Can’t connect to local EPiServer database after upgrading to Windows 10 and Visual Studio 2015

After parental leave, vacation, upgrading to Windows 10 and getting Visual Studio 2015 up and running I thought it was safe to head back into the EPiServer waters.

Unfortunately my local database had been swallowed whole by the upgrade shark and my previously fantastic EPiServer site threw a YSOD in my face, complaining about the database connection.

YSOD

The error message is in Swedish. Sorry. But it’s something something database connection something something Local Database Runtime.

I was rocking the localdb version of v11.0 (SQL Server Express 2012) in my connection string. The first attempt was to get this up and running.

StartLocalDBV11

That sure didn’t work. The event log complains about access rights to a system folder. Seemed like a trip down the rabbit hole. Staying well clear of that one.

What’s up SQL Server? Which versions are good to go then?

StartMSSQLLocalDB

SQL Server Express 2014 reveals itself. It should just be a case of changing the connection string to use MSSQLLocalDB instead of v11.0, right?

NotCompatible

Not quite apparently. The database needs to be upgraded to SQL Server Express 2014. We’ll do this by creating a new connection to the database.

CreateNewConnection

Select Microsoft SQL Server as data source.

SelectMicrosoftSQLServer

Set the server name to (LocalDB)\MSSQLLocalDB

AddConnection

This should upgrade your EPiServer database to be compatible with SQL Server Express 2014 and you should be good to go. You might have to remove the connection you created and restart Visual Studio, otherwise it’ll create two connections and complain that the first one is in use.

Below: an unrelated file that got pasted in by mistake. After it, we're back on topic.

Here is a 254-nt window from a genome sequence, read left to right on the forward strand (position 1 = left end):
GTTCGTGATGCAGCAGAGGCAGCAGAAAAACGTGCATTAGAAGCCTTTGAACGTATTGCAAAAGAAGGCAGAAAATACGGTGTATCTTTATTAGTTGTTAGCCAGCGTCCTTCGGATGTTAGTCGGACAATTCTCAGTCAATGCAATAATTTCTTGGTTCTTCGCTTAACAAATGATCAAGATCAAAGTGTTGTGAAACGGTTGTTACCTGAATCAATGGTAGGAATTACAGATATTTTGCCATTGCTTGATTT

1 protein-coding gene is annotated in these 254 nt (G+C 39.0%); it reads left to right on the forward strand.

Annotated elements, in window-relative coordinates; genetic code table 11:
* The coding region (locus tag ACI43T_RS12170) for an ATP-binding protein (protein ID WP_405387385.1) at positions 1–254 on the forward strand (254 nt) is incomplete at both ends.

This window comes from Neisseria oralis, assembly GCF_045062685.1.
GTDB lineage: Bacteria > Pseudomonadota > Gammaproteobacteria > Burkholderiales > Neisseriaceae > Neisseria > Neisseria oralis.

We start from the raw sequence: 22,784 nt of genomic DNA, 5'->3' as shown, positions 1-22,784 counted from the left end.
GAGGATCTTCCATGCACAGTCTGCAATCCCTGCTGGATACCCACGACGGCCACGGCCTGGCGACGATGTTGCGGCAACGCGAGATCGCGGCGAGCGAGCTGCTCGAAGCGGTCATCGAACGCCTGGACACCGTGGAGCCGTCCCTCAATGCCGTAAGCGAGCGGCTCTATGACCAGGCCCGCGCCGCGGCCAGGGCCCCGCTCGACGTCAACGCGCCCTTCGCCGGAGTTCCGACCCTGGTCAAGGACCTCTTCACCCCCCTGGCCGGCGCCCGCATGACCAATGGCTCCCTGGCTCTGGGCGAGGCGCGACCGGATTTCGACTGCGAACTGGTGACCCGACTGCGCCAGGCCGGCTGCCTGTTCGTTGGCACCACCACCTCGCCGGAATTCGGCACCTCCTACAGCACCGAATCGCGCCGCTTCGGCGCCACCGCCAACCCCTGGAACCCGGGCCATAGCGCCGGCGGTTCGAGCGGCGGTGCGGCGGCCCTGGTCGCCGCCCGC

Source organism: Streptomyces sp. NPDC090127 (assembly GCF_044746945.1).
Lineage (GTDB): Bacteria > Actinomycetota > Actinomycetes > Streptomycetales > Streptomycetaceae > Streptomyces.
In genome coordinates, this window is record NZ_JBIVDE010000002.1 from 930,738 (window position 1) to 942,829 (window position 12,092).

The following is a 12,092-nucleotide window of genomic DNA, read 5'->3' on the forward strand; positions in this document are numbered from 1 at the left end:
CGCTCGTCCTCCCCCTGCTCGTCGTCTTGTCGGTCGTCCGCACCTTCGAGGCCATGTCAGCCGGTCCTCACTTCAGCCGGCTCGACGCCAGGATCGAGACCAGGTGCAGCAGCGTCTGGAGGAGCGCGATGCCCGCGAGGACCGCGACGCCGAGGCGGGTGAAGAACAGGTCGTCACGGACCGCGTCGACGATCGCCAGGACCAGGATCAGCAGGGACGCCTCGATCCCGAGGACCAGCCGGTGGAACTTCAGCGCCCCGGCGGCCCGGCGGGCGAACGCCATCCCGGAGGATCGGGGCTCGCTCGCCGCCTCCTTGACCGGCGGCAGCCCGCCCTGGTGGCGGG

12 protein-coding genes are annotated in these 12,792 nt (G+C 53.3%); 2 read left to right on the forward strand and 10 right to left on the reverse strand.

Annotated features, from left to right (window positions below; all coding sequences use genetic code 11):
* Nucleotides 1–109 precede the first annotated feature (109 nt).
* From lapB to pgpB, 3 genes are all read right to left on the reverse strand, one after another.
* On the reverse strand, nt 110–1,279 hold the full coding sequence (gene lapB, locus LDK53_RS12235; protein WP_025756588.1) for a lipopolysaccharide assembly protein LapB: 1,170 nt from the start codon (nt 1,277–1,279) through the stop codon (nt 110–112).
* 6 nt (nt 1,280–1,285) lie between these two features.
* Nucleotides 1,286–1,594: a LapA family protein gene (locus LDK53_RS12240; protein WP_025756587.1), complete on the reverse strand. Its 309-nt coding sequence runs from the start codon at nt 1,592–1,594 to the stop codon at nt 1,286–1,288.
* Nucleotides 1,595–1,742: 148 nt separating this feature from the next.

The lesson learnt is that with a fresh install of Windows 10 and Visual Studio 2015 you’ll probably be missing SQL Server Express 2012. Any EPiServer database connection that uses this version may fail. You’ll need to upgrade the database to SQL Server Express 2014 and change the connection string setting to use the 2014 version (MSSQLLocalDB) instead of 2012 (v11.0).

daniel
daniel
Developer
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  • Steve Celius

    VS2015 actually warned me about this when I opened a project using the older SQL version, and asked to update it. I guess you did not get this, since you ended up having to troubleshoot it. Excellent info, if it happened to you, it will happen to lots of others, I bet 🙂

    • Daniel Berg

      Actually I think it did warn me. But brain went: “go away you distracting popup of evil and let me get to the code!”. When the site wouldn’t run brain got back to me “that little popup thingie before was important, wasn’t it? Can we have it back?”.

      Perhaps the lesson learnt is read the important VS popups. 🙂

  • kommando tolken 🙂 it’s a nice title for the window…

  • Eric P

    The issue for my part was to completely reinstall Visual Studio 2015 to fully receive version 14.0 of SQL

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